The business of romance: Florists, jewelers and bakers count on Valentine's Day to bolster bottom line
Monday, February 14, 2011
His big brown eyes were almost level with the top of the glass jewelry case, 6-year-old Jonathan Meeks peered into at the entrance to KAY Jewelers on Sunday afternoon.
He was helping his dad, Michael Meeks of Benton, Mo., pick out a Valentine's Day gift for his mom.
"Money's not an option," Michael Meeks said. "I don't even look at the price anymore. Whatever she wants, she gets," said Michael Meeks.
Retailers are hoping more shoppers are thinking like Michael this Valentine's Day.
The National Federation of Retailers is predicting a 12.8 percent increase in Valentine's Day spending this year after Americans cut back on spending for the holiday in recent years. The average person will shell out $116.21 on Valentine's gifts this year, according to a NFR consumer survey. Men will spend twice as much as women.
Locally, florists, jewelry store owners and bakers say they're counting on Valentine's Day sales to bolster otherwise dreary winter sales.
"It's a nice boost in the middle of winter," said Kent Zickfield, owner of Zickfield Jewlers & Gifts in downtown Cape Girardeau. "January is always our slowest month."
With Valentine's Day falling on a Monday this year, many local retailers, including Zickfield, have modified their hours. Zickfield normally isn't open on Mondays, but will be today for last-minute valentine shoppers.
Diamond heart pendants are always popular, but every February they always sell quite a few engagement rings too, Zickfield said.
"Flowers die, chocolate gets eaten, but jewelry lasts forever," said Regan Laiben of Jayson Jewelers in downtown Cape Girardeau. "Jewelry is a keepsake that can be passed on for years through the family."
Most Valentine's Day shoppers have come in with a $100 to $200 price range in mind, she said, but some have been willing to spend more.
"Right now it doesn't appear to be as big as last year," Jayson's owner Jayne Ervin said Saturday. "But we're supposed to have good weather [today]. Some years, if we've got rain or snow storms, it just kills our Valentine's Day. People just don't get out."
At My Daddy's Cheesecake, handmade truffles and chocolate-dipped strawberries have been flying out the door by the dozen, said owner Kevin Stanfield.
"It started about midweek," Stanfield said Saturday. "Some people celebrated early over the weekend. I think [today] will be a big day for a lot of retailers."
Sales on Valentine's Day are about triple a typical day at My Daddy's, Stanfield said.
"Our busiest time is always December," he said. "January is very quiet. It's cold and everybody's out of money. The next big thing that gives us a shot in the arm is Valentine's Day."
Florists are also counting on Valentine's sales, but with a recent increase in wholesale flower prices, they say their holiday profits aren't as big as most people think.
"It's the biggest single day of the year," said Robin King, owner of Dalton Florist in Jackson. "It's not like you make a lot. You have to work so much harder."
The challenge is putting together so many specific orders and making so many deliveries all in one day. Mother's Day is actually a bigger holiday for florists, King said, but those deliveries are made throughout the week leading up to Mother's Day.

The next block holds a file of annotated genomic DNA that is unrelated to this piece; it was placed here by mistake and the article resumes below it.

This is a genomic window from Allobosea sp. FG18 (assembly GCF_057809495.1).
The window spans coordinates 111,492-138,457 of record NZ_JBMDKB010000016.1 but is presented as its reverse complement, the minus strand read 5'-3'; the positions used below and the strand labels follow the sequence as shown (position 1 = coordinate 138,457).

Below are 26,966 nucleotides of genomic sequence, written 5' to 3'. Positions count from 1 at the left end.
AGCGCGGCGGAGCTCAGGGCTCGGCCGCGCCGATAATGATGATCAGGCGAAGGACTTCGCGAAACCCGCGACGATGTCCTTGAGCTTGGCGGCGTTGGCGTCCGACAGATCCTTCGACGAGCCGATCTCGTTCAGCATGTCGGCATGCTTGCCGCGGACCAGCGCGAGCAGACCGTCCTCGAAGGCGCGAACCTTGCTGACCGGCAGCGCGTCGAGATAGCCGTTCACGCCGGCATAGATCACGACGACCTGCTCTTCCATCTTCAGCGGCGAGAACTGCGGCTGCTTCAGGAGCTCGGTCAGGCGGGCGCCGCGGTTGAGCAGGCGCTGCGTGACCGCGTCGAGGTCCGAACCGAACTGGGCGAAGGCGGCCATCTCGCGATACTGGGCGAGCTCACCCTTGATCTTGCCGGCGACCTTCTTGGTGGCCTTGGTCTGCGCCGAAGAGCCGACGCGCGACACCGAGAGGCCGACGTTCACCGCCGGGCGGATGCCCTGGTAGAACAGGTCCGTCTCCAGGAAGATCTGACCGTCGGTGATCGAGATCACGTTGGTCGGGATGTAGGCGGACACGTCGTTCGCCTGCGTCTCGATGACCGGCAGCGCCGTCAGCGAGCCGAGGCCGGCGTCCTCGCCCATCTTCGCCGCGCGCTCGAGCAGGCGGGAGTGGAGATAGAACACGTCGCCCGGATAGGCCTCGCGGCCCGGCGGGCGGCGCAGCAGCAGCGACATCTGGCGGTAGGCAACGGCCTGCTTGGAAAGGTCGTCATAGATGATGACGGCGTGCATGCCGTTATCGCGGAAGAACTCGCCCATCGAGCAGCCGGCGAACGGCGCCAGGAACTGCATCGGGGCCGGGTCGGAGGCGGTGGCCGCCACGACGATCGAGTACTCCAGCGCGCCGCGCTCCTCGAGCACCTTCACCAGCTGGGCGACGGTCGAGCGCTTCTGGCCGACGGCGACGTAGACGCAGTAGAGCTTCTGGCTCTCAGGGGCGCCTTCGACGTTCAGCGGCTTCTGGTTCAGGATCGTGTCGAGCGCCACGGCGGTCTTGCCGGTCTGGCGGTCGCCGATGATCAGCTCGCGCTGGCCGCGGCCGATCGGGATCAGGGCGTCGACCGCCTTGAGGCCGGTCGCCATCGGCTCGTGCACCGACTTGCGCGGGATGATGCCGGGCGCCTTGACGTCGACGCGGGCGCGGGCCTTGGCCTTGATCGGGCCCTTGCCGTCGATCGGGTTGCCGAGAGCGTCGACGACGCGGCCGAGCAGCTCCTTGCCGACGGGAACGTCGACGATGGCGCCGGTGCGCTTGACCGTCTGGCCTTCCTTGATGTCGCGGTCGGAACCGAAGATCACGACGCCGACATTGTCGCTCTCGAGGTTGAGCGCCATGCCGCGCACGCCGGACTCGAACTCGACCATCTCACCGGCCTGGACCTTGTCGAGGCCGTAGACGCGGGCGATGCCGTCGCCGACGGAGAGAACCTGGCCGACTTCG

Dalton Florist stayed open Sunday working on orders and continuing to take new ones from customers.
"One guy said he hasn't sent his wife flowers in 25 years, but she came home a couple of weeks ago talking about someone at her work that got flowers. He said he put that in the back of his mind and decided he'd send her flowers for the next occasion. She's probably really going to be shocked," King said.
Red roses continue to be the most requested flower on Valentine's Day, but Kathryn Landewee of Knaup Floral said she is doing more and more custom orders.
"There are a lot more design shows now and Martha Stewarts out there educating the public on individual varieties of flowers," Landewee said. "We have a lot more requests for things like tulips and Gerbera daisies."
The third generation in her family's floral business, Landewee has seen some pretty unusual requests for Valentine's Day over the years as well.
"We had one man who was sending flowers to his ex-girlfriend who wanted long stems in a vase with a bow and everything, just no flowers," she said. "He wanted the roses cut off."
No matter what the customer wants, Landewee is making sure they get it by calling in extra staff to help with customers, floral designs and delivery. Knapp was also open Sunday, when it is normally closed.
"We have a lot of the same people that help us year after year," Landewee said. "We've had people that want to come and help us deliver on Valentine's Day just to see people's faces brighten up."
According to a Southeast Missourian online poll, 60 percent of the 126 people who voted said they plan to buy something other than the traditional flowers, jewelry, chocolates or electronics. Chocolates were the gift of choice for 20 percent of people. Nearly 9 percent planned to purchase flowers, 6 percent electronics and 4 percent jewelry.
According to the NFR, nationwide, 34.3 percent of shoppers will be buying flowers, 17.8 percent jewelry and 47.5 percent candy.
Lovers will spend $1.7 billion on flowers, $1.5 billion on candy and $1.1 billion on greeting cards this Valentine's Day the NFR survey said.
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